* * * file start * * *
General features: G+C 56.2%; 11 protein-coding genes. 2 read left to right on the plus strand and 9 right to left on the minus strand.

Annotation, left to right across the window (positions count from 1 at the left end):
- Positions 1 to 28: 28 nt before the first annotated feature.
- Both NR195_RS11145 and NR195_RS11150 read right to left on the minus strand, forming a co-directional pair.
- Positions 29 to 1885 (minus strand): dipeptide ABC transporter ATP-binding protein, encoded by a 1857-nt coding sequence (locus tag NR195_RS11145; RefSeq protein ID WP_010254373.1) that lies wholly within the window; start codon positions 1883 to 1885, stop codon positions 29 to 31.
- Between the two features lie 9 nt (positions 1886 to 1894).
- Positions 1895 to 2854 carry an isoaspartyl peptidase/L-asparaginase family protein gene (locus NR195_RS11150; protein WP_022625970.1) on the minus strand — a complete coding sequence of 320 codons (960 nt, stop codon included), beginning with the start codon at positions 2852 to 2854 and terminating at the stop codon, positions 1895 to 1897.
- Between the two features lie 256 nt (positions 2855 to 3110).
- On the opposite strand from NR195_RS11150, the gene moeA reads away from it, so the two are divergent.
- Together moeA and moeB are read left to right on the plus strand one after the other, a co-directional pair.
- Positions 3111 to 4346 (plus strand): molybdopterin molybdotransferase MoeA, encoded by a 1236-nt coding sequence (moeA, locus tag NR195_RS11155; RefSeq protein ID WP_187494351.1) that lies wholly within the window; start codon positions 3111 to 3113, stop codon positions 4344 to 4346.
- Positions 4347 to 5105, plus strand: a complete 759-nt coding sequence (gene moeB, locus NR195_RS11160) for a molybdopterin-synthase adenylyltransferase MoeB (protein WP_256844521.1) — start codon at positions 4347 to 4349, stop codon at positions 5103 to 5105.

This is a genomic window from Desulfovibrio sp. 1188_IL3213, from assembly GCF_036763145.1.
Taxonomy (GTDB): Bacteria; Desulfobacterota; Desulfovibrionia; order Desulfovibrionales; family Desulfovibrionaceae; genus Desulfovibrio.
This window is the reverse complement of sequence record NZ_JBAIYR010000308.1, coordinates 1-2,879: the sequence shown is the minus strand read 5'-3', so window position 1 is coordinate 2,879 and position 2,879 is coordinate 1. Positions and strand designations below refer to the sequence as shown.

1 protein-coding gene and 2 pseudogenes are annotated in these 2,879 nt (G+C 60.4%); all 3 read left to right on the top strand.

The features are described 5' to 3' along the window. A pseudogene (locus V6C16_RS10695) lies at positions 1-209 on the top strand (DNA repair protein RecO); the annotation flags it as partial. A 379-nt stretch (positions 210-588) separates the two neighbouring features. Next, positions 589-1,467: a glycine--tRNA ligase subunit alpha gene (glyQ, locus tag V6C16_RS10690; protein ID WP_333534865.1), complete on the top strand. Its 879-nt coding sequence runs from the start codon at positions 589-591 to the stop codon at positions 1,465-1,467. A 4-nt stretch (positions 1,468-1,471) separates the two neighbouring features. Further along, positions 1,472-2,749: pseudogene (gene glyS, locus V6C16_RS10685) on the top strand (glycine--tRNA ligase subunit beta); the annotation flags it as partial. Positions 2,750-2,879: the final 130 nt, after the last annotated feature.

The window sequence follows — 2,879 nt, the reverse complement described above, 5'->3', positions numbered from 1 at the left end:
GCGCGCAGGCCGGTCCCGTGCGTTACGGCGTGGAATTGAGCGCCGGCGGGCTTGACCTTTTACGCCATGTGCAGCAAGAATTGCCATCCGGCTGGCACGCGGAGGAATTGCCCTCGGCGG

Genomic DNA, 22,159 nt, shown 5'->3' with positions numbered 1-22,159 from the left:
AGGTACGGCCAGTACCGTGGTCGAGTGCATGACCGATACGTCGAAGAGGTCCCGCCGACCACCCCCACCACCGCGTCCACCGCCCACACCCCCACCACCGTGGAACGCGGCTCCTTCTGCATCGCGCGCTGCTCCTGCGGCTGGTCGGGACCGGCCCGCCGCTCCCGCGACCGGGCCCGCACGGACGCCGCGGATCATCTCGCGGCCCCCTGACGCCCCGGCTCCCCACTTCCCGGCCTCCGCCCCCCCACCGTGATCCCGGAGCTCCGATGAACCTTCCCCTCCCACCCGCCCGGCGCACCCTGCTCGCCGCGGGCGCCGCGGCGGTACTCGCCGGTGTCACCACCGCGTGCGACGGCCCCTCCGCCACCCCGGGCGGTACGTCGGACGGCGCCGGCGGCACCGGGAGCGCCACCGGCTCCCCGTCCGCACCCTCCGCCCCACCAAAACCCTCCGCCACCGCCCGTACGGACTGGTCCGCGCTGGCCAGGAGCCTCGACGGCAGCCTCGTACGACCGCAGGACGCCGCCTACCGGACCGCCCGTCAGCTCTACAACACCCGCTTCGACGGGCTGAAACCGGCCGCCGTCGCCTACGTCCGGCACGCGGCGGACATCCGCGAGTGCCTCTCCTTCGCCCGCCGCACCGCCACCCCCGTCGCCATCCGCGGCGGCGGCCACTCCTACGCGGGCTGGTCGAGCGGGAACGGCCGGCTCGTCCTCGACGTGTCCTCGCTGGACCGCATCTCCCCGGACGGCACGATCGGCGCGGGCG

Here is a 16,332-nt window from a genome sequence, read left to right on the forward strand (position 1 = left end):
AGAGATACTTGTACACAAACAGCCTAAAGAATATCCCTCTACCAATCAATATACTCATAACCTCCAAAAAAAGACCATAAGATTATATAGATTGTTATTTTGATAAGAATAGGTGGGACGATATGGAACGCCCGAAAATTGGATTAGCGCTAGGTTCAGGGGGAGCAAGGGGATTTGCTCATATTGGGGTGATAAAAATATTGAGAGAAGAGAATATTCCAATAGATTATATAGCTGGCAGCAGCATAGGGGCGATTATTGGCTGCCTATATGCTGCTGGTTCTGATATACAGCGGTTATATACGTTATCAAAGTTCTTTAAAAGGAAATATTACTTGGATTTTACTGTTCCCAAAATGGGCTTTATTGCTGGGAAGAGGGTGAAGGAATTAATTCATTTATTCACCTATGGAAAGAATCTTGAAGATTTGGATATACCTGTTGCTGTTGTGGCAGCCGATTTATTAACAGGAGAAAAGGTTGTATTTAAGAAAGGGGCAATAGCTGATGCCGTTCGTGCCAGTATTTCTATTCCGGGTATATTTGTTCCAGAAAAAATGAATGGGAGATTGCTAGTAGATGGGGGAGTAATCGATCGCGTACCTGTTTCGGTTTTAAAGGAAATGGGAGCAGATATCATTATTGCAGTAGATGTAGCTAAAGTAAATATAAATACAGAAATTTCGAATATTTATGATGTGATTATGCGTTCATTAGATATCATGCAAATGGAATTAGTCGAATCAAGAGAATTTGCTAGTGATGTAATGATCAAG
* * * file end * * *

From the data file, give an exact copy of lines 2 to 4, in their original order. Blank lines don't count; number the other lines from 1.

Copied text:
Annotation, left to right across the window (positions count from 1 at the left end):
- Positions 1 to 28: 28 nt before the first annotated feature.
- Both NR195_RS11145 and NR195_RS11150 read right to left on the minus strand, forming a co-directional pair.